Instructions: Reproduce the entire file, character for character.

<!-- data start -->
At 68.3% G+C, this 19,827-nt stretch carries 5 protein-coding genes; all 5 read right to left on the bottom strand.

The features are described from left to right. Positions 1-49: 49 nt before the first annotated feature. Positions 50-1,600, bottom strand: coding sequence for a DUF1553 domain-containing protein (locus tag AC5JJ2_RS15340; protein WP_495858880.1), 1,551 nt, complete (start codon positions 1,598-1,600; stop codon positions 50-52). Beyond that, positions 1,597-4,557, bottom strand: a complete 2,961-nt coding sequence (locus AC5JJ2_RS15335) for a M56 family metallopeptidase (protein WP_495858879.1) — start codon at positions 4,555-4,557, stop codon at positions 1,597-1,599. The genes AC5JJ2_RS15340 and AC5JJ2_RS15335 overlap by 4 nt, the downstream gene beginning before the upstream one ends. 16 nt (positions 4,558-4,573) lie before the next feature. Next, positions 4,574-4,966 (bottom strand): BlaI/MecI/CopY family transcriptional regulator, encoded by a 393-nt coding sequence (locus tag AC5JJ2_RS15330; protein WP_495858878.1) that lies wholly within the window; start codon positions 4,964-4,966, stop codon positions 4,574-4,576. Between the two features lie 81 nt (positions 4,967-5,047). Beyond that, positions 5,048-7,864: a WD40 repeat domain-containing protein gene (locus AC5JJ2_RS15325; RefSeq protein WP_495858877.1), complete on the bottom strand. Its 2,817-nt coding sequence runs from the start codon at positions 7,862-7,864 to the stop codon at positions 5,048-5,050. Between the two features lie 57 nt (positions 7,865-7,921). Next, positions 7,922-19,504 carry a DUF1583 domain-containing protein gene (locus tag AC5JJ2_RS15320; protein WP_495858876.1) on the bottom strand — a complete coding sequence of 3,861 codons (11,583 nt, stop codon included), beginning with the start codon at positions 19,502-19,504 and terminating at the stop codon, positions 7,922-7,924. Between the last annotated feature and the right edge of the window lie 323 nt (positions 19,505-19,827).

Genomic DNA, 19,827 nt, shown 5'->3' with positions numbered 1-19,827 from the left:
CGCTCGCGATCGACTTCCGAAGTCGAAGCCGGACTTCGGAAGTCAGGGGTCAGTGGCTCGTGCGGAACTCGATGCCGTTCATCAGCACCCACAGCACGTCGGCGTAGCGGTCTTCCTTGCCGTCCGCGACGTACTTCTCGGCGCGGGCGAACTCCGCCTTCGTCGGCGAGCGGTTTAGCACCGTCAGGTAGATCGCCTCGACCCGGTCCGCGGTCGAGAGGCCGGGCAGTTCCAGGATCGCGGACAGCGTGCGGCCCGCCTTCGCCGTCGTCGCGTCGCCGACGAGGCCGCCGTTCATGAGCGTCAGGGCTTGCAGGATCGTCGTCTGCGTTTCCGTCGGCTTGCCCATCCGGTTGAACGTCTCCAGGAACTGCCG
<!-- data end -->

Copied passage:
At 68.3% G+C, this 19,827-nt stretch carries 5 protein-coding genes; all 5 read right to left on the bottom strand.

The features are described from left to right. Positions 1-49: 49 nt before the first annotated feature. Positions 50-1,600, bottom strand: coding sequence for a DUF1553 domain-containing protein (locus tag AC5JJ2_RS15340; protein WP_495858880.1), 1,551 nt, complete (start codon positions 1,598-1,600; stop codon positions 50-52). Beyond that, positions 1,597-4,557, bottom strand: a complete 2,961-nt coding sequence (locus AC5JJ2_RS15335) for a M56 family metallopeptidase (protein WP_495858879.1) — start codon at positions 4,555-4,557, stop codon at positions 1,597-1,599. The genes AC5JJ2_RS15340 and AC5JJ2_RS15335 overlap by 4 nt, the downstream gene beginning before the upstream one ends. 16 nt (positions 4,558-4,573) lie before the next feature. Next, positions 4,574-4,966 (bottom strand): BlaI/MecI/CopY family transcriptional regulator, encoded by a 393-nt coding sequence (locus tag AC5JJ2_RS15330; protein WP_495858878.1) that lies wholly within the window; start codon positions 4,964-4,966, stop codon positions 4,574-4,576. Between the two features lie 81 nt (positions 4,967-5,047). Beyond that, positions 5,048-7,864: a WD40 repeat domain-containing protein gene (locus AC5JJ2_RS15325; RefSeq protein WP_495858877.1), complete on the bottom strand. Its 2,817-nt coding sequence runs from the start codon at positions 7,862-7,864 to the stop codon at positions 5,048-5,050. Between the two features lie 57 nt (positions 7,865-7,921). Next, positions 7,922-19,504 carry a DUF1583 domain-containing protein gene (locus tag AC5JJ2_RS15320; protein WP_495858876.1) on the bottom strand — a complete coding sequence of 3,861 codons (11,583 nt, stop codon included), beginning with the start codon at positions 19,502-19,504 and terminating at the stop codon, positions 7,922-7,924. Between the last annotated feature and the right edge of the window lie 323 nt (positions 19,505-19,827).

Genomic DNA, 19,827 nt, shown 5'->3' with positions numbered 1-19,827 from the left:
CGCTCGCGATCGACTTCCGAAGTCGAAGCCGGACTTCGGAAGTCAGGGGTCAGTGGCTCGTGCGGAACTCGATGCCGTTCATCAGCACCCACAGCACGTCGGCGTAGCGGTCTTCCTTGCCGTCCGCGACGTACTTCTCGGCGCGGGCGAACTCCGCCTTCGTCGGCGAGCGGTTTAGCACCGTCAGGTAGATCGCCTCGACCCGGTCCGCGGTCGAGAGGCCGGGCAGTTCCAGGATCGCGGACAGCGTGCGGCCCGCCTTCGCCGTCGTCGCGTCGCCGACGAGGCCGCCGTTCATGAGCGTCAGGGCTTGCAGGATCGTCGTCTGCGTTTCCGTCGGCTTGCCCATCCGGTTGAACGTCTCCAGGAACTGCCG